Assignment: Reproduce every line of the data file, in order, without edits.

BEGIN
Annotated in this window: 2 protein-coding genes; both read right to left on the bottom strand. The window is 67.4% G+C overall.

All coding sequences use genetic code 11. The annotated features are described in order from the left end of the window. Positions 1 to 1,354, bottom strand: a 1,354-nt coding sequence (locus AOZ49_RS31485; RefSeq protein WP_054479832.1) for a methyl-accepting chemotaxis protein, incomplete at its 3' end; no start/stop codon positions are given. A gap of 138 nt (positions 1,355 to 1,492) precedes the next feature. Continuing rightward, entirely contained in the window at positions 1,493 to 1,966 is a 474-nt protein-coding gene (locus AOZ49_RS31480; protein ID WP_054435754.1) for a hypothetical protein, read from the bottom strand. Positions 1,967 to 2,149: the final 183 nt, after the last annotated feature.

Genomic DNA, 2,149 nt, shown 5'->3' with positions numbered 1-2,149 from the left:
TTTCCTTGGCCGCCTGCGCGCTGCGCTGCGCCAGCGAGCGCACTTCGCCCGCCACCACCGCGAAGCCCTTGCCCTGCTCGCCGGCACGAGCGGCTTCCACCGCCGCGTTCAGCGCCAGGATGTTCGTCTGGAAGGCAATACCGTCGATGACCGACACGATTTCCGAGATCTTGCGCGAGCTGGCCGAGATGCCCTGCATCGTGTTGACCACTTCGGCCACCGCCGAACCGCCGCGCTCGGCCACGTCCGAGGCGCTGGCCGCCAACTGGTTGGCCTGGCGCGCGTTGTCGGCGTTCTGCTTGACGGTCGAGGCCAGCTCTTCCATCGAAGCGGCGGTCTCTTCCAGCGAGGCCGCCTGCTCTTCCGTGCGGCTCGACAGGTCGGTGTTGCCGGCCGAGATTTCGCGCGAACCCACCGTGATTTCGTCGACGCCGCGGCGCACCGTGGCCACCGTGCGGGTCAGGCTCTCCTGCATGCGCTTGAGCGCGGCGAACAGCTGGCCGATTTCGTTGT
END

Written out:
Annotated in this window: 2 protein-coding genes; both read right to left on the bottom strand. The window is 67.4% G+C overall.

All coding sequences use genetic code 11. The annotated features are described in order from the left end of the window. Positions 1 to 1,354, bottom strand: a 1,354-nt coding sequence (locus AOZ49_RS31485; RefSeq protein WP_054479832.1) for a methyl-accepting chemotaxis protein, incomplete at its 3' end; no start/stop codon positions are given. A gap of 138 nt (positions 1,355 to 1,492) precedes the next feature. Continuing rightward, entirely contained in the window at positions 1,493 to 1,966 is a 474-nt protein-coding gene (locus AOZ49_RS31480; protein ID WP_054435754.1) for a hypothetical protein, read from the bottom strand. Positions 1,967 to 2,149: the final 183 nt, after the last annotated feature.

Genomic DNA, 2,149 nt, shown 5'->3' with positions numbered 1-2,149 from the left:
TTTCCTTGGCCGCCTGCGCGCTGCGCTGCGCCAGCGAGCGCACTTCGCCCGCCACCACCGCGAAGCCCTTGCCCTGCTCGCCGGCACGAGCGGCTTCCACCGCCGCGTTCAGCGCCAGGATGTTCGTCTGGAAGGCAATACCGTCGATGACCGACACGATTTCCGAGATCTTGCGCGAGCTGGCCGAGATGCCCTGCATCGTGTTGACCACTTCGGCCACCGCCGAACCGCCGCGCTCGGCCACGTCCGAGGCGCTGGCCGCCAACTGGTTGGCCTGGCGCGCGTTGTCGGCGTTCTGCTTGACGGTCGAGGCCAGCTCTTCCATCGAAGCGGCGGTCTCTTCCAGCGAGGCCGCCTGCTCTTCCGTGCGGCTCGACAGGTCGGTGTTGCCGGCCGAGATTTCGCGCGAACCCACCGTGATTTCGTCGACGCCGCGGCGCACCGTGGCCACCGTGCGGGTCAGGCTCTCCTGCATGCGCTTGAGCGCGGCGAACAGCTGGCCGATTTCGTTGT